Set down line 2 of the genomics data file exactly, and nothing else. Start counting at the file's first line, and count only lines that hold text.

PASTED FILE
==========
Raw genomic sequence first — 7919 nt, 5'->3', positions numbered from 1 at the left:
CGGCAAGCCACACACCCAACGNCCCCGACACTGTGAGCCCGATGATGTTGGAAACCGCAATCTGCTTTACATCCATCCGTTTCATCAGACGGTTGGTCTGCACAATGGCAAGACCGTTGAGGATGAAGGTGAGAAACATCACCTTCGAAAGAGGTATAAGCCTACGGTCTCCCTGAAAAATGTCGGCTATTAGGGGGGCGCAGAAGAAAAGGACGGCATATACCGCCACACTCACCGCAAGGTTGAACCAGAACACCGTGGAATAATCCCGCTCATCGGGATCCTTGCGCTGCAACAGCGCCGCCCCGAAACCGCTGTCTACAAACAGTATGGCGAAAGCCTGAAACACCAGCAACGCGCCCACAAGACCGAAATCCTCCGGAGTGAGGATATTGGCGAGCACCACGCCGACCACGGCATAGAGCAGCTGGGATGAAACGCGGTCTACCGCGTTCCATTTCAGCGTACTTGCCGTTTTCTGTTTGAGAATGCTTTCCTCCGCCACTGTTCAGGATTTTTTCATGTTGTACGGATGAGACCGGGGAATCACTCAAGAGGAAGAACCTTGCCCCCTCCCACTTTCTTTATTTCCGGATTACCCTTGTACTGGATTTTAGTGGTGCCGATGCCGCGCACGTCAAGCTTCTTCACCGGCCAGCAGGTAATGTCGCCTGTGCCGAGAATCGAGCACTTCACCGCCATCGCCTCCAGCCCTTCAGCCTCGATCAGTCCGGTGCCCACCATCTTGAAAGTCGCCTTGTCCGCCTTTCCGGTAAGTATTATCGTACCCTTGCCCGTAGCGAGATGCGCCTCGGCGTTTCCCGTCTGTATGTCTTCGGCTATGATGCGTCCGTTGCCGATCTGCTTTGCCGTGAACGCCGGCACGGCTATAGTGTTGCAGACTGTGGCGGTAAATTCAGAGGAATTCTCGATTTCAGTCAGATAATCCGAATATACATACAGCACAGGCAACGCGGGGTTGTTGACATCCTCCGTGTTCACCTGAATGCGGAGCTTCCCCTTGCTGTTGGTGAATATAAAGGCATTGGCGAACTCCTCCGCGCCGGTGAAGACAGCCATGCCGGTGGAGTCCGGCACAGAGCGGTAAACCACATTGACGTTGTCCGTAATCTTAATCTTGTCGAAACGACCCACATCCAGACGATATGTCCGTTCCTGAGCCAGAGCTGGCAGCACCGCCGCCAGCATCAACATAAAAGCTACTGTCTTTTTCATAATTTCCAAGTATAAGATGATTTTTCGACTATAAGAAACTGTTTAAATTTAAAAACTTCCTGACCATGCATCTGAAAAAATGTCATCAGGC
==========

CGGCAAGCCACACACCCAACGNCCCCGACACTGTGAGCCCGATGATGTTGGAAACCGCAATCTGCTTTACATCCATCCGTTTCATCAGACGGTTGGTCTGCACAATGGCAAGACCGTTGAGGATGAAGGTGAGAAACATCACCTTCGAAAGAGGTATAAGCCTACGGTCTCCCTGAAAAATGTCGGCTATTAGGGGGGCGCAGAAGAAAAGGACGGCATATACCGCCACACTCACCGCAAGGTTGAACCAGAACACCGTGGAATAATCCCGCTCATCGGGATCCTTGCGCTGCAACAGCGCCGCCCCGAAACCGCTGTCTACAAACAGTATGGCGAAAGCCTGAAACACCAGCAACGCGCCCACAAGACCGAAATCCTCCGGAGTGAGGATATTGGCGAGCACCACGCCGACCACGGCATAGAGCAGCTGGGATGAAACGCGGTCTACCGCGTTCCATTTCAGCGTACTTGCCGTTTTCTGTTTGAGAATGCTTTCCTCCGCCACTGTTCAGGATTTTTTCATGTTGTACGGATGAGACCGGGGAATCACTCAAGAGGAAGAACCTTGCCCCCTCCCACTTTCTTTATTTCCGGATTACCCTTGTACTGGATTTTAGTGGTGCCGATGCCGCGCACGTCAAGCTTCTTCACCGGCCAGCAGGTAATGTCGCCTGTGCCGAGAATCGAGCACTTCACCGCCATCGCCTCCAGCCCTTCAGCCTCGATCAGTCCGGTGCCCACCATCTTGAAAGTCGCCTTGTCCGCCTTTCCGGTAAGTATTATCGTACCCTTGCCCGTAGCGAGATGCGCCTCGGCGTTTCCCGTCTGTATGTCTTCGGCTATGATGCGTCCGTTGCCGATCTGCTTTGCCGTGAACGCCGGCACGGCTATAGTGTTGCAGACTGTGGCGGTAAATTCAGAGGAATTCTCGATTTCAGTCAGATAATCCGAATATACATACAGCACAGGCAACGCGGGGTTGTTGACATCCTCCGTGTTCACCTGAATGCGGAGCTTCCCCTTGCTGTTGGTGAATATAAAGGCATTGGCGAACTCCTCCGCGCCGGTGAAGACAGCCATGCCGGTGGAGTCCGGCACAGAGCGGTAAACCACATTGACGTTGTCCGTAATCTTAATCTTGTCGAAACGACCCACATCCAGACGATATGTCCGTTCCTGAGCCAGAGCTGGCAGCACCGCCGCCAGCATCAACATAAAAGCTACTGTCTTTTTCATAATTTCCAAGTATAAGATGATTTTTCGACTATAAGAAACTGTTTAAATTTAAAAACTTCCTGACCATGCATCTGAAAAAATGTCATCAGGC